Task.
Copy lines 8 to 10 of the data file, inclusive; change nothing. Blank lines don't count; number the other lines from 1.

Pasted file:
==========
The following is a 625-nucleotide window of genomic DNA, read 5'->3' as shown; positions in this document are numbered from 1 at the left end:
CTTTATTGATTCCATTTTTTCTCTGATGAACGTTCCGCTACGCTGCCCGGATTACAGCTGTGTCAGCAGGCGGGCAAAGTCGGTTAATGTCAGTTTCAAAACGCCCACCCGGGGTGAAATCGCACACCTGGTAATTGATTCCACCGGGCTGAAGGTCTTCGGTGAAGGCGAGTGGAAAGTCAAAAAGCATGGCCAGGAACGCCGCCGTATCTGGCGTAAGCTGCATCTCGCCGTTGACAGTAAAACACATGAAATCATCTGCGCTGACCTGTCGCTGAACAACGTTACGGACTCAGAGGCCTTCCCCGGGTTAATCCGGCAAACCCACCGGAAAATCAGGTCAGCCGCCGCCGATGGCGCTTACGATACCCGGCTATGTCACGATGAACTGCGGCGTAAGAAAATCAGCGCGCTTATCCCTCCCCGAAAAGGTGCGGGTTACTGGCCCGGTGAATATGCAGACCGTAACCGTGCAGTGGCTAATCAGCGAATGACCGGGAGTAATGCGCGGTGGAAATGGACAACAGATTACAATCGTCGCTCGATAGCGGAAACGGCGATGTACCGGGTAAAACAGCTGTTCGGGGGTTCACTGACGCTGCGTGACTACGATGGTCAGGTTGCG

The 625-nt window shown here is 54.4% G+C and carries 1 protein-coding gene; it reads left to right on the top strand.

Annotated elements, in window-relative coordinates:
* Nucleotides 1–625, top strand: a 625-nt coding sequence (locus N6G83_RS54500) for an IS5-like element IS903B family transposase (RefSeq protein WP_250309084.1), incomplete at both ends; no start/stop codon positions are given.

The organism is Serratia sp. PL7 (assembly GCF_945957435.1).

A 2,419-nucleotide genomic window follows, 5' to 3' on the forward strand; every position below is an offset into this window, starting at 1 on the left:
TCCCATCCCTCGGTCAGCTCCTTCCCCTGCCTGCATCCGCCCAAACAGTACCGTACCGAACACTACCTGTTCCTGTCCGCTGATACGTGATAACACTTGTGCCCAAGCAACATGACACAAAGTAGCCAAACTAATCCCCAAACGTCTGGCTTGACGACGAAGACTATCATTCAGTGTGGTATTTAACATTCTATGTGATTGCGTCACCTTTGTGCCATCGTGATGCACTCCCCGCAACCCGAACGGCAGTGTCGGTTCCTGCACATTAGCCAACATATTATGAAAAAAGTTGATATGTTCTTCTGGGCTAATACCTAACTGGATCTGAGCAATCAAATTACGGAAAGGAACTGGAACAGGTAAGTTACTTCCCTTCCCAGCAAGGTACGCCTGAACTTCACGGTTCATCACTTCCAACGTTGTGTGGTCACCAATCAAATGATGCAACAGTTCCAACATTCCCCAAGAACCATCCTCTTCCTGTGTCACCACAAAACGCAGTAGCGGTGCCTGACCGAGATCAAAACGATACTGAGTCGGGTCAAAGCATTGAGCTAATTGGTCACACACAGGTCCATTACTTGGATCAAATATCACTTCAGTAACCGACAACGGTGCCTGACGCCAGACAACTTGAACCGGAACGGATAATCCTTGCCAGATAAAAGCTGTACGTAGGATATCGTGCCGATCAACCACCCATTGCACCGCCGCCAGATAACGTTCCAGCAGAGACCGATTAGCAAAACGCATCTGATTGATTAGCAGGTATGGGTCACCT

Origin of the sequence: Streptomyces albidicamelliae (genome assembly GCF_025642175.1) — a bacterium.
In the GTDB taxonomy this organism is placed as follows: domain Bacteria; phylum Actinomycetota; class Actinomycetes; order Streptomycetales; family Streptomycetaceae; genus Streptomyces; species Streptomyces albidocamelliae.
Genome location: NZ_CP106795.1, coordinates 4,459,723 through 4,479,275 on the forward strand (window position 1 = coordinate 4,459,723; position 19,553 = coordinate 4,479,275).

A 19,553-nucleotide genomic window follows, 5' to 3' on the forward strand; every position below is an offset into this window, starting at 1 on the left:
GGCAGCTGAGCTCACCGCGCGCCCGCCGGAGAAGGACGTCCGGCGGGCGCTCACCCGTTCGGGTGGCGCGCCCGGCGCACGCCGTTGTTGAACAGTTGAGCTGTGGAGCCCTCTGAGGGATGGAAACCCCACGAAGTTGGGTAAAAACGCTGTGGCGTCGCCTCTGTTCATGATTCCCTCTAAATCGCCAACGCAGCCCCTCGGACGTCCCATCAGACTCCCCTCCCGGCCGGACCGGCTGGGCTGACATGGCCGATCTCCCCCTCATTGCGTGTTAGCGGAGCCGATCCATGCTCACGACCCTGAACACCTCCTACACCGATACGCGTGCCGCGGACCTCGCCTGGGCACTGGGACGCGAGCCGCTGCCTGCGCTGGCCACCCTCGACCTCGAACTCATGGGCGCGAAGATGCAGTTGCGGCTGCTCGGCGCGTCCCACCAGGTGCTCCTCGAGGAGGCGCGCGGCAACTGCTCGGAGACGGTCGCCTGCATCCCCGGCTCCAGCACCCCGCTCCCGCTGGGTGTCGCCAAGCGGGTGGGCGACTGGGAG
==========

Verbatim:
TCCCATCCCTCGGTCAGCTCCTTCCCCTGCCTGCATCCGCCCAAACAGTACCGTACCGAACACTACCTGTTCCTGTCCGCTGATACGTGATAACACTTGTGCCCAAGCAACATGACACAAAGTAGCCAAACTAATCCCCAAACGTCTGGCTTGACGACGAAGACTATCATTCAGTGTGGTATTTAACATTCTATGTGATTGCGTCACCTTTGTGCCATCGTGATGCACTCCCCGCAACCCGAACGGCAGTGTCGGTTCCTGCACATTAGCCAACATATTATGAAAAAAGTTGATATGTTCTTCTGGGCTAATACCTAACTGGATCTGAGCAATCAAATTACGGAAAGGAACTGGAACAGGTAAGTTACTTCCCTTCCCAGCAAGGTACGCCTGAACTTCACGGTTCATCACTTCCAACGTTGTGTGGTCACCAATCAAATGATGCAACAGTTCCAACATTCCCCAAGAACCATCCTCTTCCTGTGTCACCACAAAACGCAGTAGCGGTGCCTGACCGAGATCAAAACGATACTGAGTCGGGTCAAAGCATTGAGCTAATTGGTCACACACAGGTCCATTACTTGGATCAAATATCACTTCAGTAACCGACAACGGTGCCTGACGCCAGACAACTTGAACCGGAACGGATAATCCTTGCCAGATAAAAGCTGTACGTAGGATATCGTGCCGATCAACCACCCATTGCACCGCCGCCAGATAACGTTCCAGCAGAGACCGATTAGCAAAACGCATCTGATTGATTAGCAGGTATGGGTCACCT

Origin of the sequence: Streptomyces albidicamelliae (genome assembly GCF_025642175.1) — a bacterium.
In the GTDB taxonomy this organism is placed as follows: domain Bacteria; phylum Actinomycetota; class Actinomycetes; order Streptomycetales; family Streptomycetaceae; genus Streptomyces; species Streptomyces albidocamelliae.